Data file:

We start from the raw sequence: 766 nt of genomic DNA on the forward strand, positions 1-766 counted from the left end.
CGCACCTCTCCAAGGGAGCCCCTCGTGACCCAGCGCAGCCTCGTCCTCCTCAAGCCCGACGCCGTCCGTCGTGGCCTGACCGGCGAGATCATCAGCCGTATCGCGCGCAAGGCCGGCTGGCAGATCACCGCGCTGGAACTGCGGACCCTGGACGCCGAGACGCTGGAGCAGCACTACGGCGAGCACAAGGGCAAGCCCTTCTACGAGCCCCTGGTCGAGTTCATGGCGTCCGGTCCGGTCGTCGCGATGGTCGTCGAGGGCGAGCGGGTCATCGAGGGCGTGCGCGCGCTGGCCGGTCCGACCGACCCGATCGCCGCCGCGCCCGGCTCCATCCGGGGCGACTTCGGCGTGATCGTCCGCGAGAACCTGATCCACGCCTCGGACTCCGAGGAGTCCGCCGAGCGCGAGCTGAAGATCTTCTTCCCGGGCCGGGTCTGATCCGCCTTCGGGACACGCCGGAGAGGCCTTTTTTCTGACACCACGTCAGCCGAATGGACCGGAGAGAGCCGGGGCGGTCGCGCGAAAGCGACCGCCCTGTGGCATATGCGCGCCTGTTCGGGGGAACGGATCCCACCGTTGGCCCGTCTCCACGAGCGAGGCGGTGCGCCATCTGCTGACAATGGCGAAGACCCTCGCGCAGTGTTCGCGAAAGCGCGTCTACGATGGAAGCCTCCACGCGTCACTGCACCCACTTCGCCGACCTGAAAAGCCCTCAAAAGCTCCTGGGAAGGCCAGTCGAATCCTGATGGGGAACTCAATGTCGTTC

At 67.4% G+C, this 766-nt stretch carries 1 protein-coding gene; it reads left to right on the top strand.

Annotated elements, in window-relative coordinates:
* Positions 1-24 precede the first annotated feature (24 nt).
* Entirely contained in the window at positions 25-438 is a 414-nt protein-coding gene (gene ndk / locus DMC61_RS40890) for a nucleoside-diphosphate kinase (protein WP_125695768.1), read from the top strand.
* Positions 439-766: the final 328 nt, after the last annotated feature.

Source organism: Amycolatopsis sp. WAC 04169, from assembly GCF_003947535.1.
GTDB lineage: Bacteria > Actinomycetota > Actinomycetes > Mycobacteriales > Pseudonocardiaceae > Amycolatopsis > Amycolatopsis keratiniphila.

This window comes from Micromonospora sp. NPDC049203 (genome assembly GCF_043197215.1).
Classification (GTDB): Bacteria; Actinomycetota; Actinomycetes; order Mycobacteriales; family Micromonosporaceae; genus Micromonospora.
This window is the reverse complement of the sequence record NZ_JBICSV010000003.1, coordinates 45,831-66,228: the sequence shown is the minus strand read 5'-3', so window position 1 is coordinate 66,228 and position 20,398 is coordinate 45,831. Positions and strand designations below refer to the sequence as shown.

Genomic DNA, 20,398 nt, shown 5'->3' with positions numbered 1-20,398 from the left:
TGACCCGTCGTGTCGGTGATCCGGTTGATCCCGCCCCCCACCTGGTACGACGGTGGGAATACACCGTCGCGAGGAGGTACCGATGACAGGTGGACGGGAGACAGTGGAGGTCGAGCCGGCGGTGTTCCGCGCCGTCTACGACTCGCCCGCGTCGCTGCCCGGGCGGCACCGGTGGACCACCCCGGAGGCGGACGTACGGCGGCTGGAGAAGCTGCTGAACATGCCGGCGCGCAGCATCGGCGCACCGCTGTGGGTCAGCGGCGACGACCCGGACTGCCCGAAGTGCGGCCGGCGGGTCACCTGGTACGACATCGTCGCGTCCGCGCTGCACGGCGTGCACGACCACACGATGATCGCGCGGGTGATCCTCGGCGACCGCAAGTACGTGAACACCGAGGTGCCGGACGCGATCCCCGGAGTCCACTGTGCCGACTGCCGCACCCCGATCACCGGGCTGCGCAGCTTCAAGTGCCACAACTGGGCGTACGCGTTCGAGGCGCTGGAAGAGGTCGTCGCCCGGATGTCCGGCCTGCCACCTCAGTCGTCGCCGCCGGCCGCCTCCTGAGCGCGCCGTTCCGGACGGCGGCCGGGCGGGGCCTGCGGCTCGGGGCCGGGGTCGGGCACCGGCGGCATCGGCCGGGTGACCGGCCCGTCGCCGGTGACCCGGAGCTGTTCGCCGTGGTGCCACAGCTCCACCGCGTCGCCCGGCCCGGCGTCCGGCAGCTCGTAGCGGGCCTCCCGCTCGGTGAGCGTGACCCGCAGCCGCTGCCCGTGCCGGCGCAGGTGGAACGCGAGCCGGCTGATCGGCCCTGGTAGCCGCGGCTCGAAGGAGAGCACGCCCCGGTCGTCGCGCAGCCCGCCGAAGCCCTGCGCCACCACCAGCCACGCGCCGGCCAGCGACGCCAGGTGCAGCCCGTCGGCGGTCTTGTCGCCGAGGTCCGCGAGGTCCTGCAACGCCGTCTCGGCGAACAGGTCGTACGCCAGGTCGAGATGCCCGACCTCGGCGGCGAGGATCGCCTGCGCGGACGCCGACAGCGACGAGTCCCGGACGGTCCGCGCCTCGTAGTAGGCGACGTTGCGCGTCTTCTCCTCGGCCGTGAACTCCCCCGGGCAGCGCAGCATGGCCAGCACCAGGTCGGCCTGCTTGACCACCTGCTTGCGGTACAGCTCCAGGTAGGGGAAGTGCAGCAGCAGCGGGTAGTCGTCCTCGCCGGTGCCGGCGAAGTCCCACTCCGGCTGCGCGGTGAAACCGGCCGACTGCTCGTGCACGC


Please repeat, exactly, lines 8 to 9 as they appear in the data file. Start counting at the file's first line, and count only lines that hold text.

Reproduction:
Source organism: Amycolatopsis sp. WAC 04169, from assembly GCF_003947535.1.
GTDB lineage: Bacteria > Actinomycetota > Actinomycetes > Mycobacteriales > Pseudonocardiaceae > Amycolatopsis > Amycolatopsis keratiniphila.